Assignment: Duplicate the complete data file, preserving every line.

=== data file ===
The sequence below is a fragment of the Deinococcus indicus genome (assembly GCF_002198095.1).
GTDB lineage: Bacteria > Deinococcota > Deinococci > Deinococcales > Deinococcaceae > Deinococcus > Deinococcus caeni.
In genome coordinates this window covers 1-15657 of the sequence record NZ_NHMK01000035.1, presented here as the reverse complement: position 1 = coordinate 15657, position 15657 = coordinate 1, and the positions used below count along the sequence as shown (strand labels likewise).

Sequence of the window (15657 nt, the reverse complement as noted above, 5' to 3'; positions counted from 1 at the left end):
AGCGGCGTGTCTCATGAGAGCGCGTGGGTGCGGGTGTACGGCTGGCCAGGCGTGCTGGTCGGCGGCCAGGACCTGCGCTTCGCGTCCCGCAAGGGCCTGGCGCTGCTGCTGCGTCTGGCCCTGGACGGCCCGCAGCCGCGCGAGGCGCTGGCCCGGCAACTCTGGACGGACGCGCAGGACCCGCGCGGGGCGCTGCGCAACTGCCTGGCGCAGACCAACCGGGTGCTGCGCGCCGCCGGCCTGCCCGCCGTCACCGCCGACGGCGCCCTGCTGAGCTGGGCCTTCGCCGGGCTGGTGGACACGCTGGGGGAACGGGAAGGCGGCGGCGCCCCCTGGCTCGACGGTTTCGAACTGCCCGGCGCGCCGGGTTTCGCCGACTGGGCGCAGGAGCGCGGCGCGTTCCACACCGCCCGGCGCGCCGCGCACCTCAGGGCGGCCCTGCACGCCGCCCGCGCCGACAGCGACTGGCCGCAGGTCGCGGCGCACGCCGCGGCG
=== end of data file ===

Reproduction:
The sequence below is a fragment of the Deinococcus indicus genome (assembly GCF_002198095.1).
GTDB lineage: Bacteria > Deinococcota > Deinococci > Deinococcales > Deinococcaceae > Deinococcus > Deinococcus caeni.
In genome coordinates this window covers 1-15657 of the sequence record NZ_NHMK01000035.1, presented here as the reverse complement: position 1 = coordinate 15657, position 15657 = coordinate 1, and the positions used below count along the sequence as shown (strand labels likewise).

Sequence of the window (15657 nt, the reverse complement as noted above, 5' to 3'; positions counted from 1 at the left end):
AGCGGCGTGTCTCATGAGAGCGCGTGGGTGCGGGTGTACGGCTGGCCAGGCGTGCTGGTCGGCGGCCAGGACCTGCGCTTCGCGTCCCGCAAGGGCCTGGCGCTGCTGCTGCGTCTGGCCCTGGACGGCCCGCAGCCGCGCGAGGCGCTGGCCCGGCAACTCTGGACGGACGCGCAGGACCCGCGCGGGGCGCTGCGCAACTGCCTGGCGCAGACCAACCGGGTGCTGCGCGCCGCCGGCCTGCCCGCCGTCACCGCCGACGGCGCCCTGCTGAGCTGGGCCTTCGCCGGGCTGGTGGACACGCTGGGGGAACGGGAAGGCGGCGGCGCCCCCTGGCTCGACGGTTTCGAACTGCCCGGCGCGCCGGGTTTCGCCGACTGGGCGCAGGAGCGCGGCGCGTTCCACACCGCCCGGCGCGCCGCGCACCTCAGGGCGGCCCTGCACGCCGCCCGCGCCGACAGCGACTGGCCGCAGGTCGCGGCGCACGCCGCGGCG